China has urged countries to support its Silk Road initiative and reject protectionism. While some leaders support the initiative, others expressed doubts over whether China views openness as a one-way street.
Chinese President Xi Jinping on Monday urged world leaders to reject protectionism at a summit on his Silk Road plan, even as some countries expressed concern over Beijing's trade and geopolitical ambitions.
Xi has used the summit to showcase his signature One Belt, One Road initiative, a multi-year plan to build a web of infrastructure and transport links connecting Asia, Europe, Africa and other regions.
"We need to seek win-win results through greater openness and cooperation, avoid fragmentation, refrain from setting inhibitive thresholds for cooperation or pursuing exclusive arrangements and reject protectionism," Xi said on the second day of the summit in Beijing.
Xi has used the summit to portray China as an open economy in contrast to rising protectionism at a time US President Donald Trump pursues an "America First" policy.
The Silk Road initiative, first proposed by Xi in 2013, is also viewed as a counterweight to the Trans-Pacific Partnership (TPP), a regional trade pact that excludes China. Negotiated by the Obama administration, TPP is effectively on ice after Trump withdrew US support.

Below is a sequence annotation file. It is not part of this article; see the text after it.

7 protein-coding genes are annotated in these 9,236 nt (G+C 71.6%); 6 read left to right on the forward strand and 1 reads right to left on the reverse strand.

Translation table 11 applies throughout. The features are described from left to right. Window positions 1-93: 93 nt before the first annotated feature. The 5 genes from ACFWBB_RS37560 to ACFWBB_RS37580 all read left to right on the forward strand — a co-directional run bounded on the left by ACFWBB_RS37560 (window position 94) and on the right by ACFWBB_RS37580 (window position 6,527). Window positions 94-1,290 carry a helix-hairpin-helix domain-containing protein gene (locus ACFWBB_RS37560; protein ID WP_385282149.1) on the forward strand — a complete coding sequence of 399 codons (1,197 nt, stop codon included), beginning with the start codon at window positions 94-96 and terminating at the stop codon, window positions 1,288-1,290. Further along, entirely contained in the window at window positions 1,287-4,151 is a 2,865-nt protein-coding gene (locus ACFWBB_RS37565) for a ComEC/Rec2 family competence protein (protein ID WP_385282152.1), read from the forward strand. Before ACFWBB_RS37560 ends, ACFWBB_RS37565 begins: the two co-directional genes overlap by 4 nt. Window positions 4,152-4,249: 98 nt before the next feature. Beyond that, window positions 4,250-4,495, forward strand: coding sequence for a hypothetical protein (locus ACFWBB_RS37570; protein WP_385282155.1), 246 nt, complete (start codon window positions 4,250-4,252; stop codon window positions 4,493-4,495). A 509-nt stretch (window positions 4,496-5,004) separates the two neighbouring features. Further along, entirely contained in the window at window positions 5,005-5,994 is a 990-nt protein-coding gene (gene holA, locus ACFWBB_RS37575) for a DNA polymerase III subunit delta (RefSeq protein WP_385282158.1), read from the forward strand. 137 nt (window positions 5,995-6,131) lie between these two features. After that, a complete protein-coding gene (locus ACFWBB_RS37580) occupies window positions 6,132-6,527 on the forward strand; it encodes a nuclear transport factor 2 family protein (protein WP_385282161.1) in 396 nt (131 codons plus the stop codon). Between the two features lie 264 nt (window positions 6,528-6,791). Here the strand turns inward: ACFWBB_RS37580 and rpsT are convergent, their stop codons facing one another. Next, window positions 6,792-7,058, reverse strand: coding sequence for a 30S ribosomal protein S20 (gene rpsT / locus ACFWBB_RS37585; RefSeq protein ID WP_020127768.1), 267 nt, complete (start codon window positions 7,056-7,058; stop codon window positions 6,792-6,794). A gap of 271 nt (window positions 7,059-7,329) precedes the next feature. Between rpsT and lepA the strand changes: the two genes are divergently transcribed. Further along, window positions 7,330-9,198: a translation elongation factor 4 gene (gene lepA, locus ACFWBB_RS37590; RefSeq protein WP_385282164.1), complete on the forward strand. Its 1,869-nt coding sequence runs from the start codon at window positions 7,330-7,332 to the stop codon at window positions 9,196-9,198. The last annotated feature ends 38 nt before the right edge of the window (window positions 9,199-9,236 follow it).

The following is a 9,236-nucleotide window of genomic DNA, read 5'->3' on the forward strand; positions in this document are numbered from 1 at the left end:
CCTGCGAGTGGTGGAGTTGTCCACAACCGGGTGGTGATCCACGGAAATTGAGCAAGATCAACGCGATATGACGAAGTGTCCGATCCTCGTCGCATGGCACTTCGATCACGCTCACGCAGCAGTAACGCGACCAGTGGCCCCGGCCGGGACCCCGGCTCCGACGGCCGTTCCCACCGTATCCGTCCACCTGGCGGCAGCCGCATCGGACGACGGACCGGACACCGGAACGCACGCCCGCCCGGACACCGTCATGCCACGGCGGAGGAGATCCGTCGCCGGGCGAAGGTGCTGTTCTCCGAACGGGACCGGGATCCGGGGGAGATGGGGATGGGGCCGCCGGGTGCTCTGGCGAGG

On Sunday, China pledged $124 billion (113 billion euros) to fund infrastructure projects. The China Development Bank had also designated $890 billion for nearly 900 projects.
Russian President Vladimir Putin, Turkish leader Recep Tayyip Erdogan and British Foreign Minister Boris Johnson among others supported the Chinese vision.
Despite China's claims to support openness, some business and western countries have expressed doubt over issues like transparency, fair competition, labor standards and the environment. They also accuse Beijing of maintaining protectionist policies that favor Chinese business and geopolitical interests.
German Economy Minister Brigitte Zypries said Sunday the EU would not join the Chinese initiative unless issues like transparency, fairness in tenders, environmental protection and conformity with international trade standards were met.
Economists have also warned of saddling developing countries with debt by building infrastructure projects that make little economic sense.
"Unprofitable investments are not good for anybody," said Andras Vertes, chairman of GKI Economic Research.
Xi has advocated for aligning projects with the development goals of institutions such as the Asia-Pacific Economic Cooperation (APEC), ASEAN, African Union and the European Union.
cw/rt (AFP, Reuters)